U of O Watch mission, in the words of Foucault...

"One knows … that the university and in a general way, all teaching systems, which appear simply to disseminate knowledge, are made to maintain a certain social class in power; and to exclude the instruments of power of another social class. … It seems to me that the real political task in a society such as ours is to criticise the workings of institutions, which appear to be both neutral and independent; to criticise and attack them in such a manner that the political violence which has always exercised itself obscurely through them will be unmasked, so that one can fight against them." -- Foucault, debating Chomsky, 1971.

U of O Watch mission, in the words of Socrates...

"An education obtained with money is worse than no education at all." -- Socrates

video of president allan rock at work

Sunday, April 1, 2012

Student pursued with punitive court costs by U of O for arguing transparency

On March 29-30, 2012 University of Ottawa Senate Member and physics graduate student Joseph Hickey posted these reports on his Student's-Eye-View blog:

Hickey made a motion before the Ontario Superior Court of Justice on March 28, 2012 to intervene in a motion for leave to appeal a judge's decision to not hear a motion to allow public and media access at the cross-examinations of public officials U of O president Allan Rock, U of O chair of the Board of Governors Robert Giroux, and others.

Hickey argued that he has a Charter right to attend the cross-examinations in order to blog-report about the sessions which are held under Court supervision at a private court reporter's offices.

Hickey had attended two previous such cross-examinations in the same St. Lewis v. Rancourt action and had blogged his observations and opinions. Hickey and other members of the public had then been barred by court order to not attend two specific re-examinations in the same action.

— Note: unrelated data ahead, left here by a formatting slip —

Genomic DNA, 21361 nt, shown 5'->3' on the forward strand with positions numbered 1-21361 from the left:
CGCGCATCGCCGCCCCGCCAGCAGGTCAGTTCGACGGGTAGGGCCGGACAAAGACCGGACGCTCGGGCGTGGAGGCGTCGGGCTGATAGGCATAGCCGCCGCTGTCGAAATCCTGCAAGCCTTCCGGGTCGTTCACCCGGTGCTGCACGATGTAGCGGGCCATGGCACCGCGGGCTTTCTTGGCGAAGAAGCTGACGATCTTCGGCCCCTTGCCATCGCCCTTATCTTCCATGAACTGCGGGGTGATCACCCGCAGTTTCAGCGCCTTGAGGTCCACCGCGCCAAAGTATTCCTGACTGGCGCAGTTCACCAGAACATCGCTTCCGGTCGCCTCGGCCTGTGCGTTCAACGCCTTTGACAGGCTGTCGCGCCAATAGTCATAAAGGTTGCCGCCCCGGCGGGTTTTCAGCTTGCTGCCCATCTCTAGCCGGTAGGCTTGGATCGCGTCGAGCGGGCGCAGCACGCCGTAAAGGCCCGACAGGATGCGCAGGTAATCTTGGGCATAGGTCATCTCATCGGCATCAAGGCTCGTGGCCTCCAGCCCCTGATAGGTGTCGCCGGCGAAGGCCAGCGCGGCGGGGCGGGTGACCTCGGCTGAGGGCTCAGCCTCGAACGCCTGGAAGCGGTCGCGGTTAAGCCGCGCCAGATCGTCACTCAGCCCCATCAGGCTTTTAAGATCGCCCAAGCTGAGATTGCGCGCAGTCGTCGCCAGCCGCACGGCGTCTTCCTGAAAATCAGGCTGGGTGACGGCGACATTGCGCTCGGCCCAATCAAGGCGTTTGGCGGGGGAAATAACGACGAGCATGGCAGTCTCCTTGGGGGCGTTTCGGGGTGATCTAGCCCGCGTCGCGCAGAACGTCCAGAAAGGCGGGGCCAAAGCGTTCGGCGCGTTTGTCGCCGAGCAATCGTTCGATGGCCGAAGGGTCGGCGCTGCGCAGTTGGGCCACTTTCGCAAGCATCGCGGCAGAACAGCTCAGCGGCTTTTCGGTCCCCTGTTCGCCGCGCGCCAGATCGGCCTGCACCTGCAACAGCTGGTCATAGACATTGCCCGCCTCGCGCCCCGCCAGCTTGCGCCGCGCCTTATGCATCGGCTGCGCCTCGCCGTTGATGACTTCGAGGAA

This had been followed by an "open court motion" served by the defendant (Rancourt) which was barred from being heard on its merits, leading to Rancourt's motion for leave to appeal, at which Hickey sought to intervene.

It seemed clear to this observer, that Hickey had standing to intervene as both a member of the public and as a member of the media seeking access to a court process, but the judge sided with the plaintiff (St. Lewis) and the U of O.

The U of O had not moved to intervene in the motion for leave to appeal or in Hickey's motion to intervene but was given "automatic" leave to intervene in both motions in the "private" action and used this intervener status to argue (in the person of lawyer Peter Doody) against Hickey and then to claim costs against Hickey for having forced it to argue against Hickey.

St. Lewis (via her lawyer Richard Dearden), whose legal costs are entirely paid by the University of Ottawa, also seeks costs against Hickey, at a punitive level, for having forced her to argue against Hickey's request to have his say.

Justice Robert Smith ruled that Hickey did not satisfy the test to have his say on the matter of his (and public and media) access to court processes pursuant to the Charter. Justice Smith reasoned that Hickey's contribution to the "private" libel action would not serve justice.

“I do not find that Mr. Hickey has an interest or perspective different from the Defendant’s. The nature of the case is also a factor to be considered, and in this case it is a libel action between two individuals. I do not find that Mr. Hickey would make any useful contribution to the resolution of the dispute between Mr. Rancourt and Ms. St. Lewis, or make a useful contribution towards resolving the question of whether or not Leave to Appeal should be granted of Justice Beaudoin’s order or Master MacLeod’s order.”

“I also find that Mr. Hickey would not be adversely affected by the judgement in favour of either Ms. St. Lewis or the Defendant, Mr. Rancourt since this is a private dispute between two individuals.”
Smith J, March 28, 2012

Justice Smith also explained to Hickey, regarding costs, that an individual who attempts to intervene in a lawsuit must expect a certain financial risk which counters the costs imposed on the opposing parties.

St. Lewis and the university seek to hit the student with one third of his annual salary for asking to have his say about public access to a court process, as a citizen directly affected.

The university has a duty, enshrined in jurisprudence, to defend academic freedom.

As background, all related posts about the lawsuit are HERE.

Links to all pleadings and court documents in the lawsuit are HERE.

A Law Times media article about the lawsuit is HERE.

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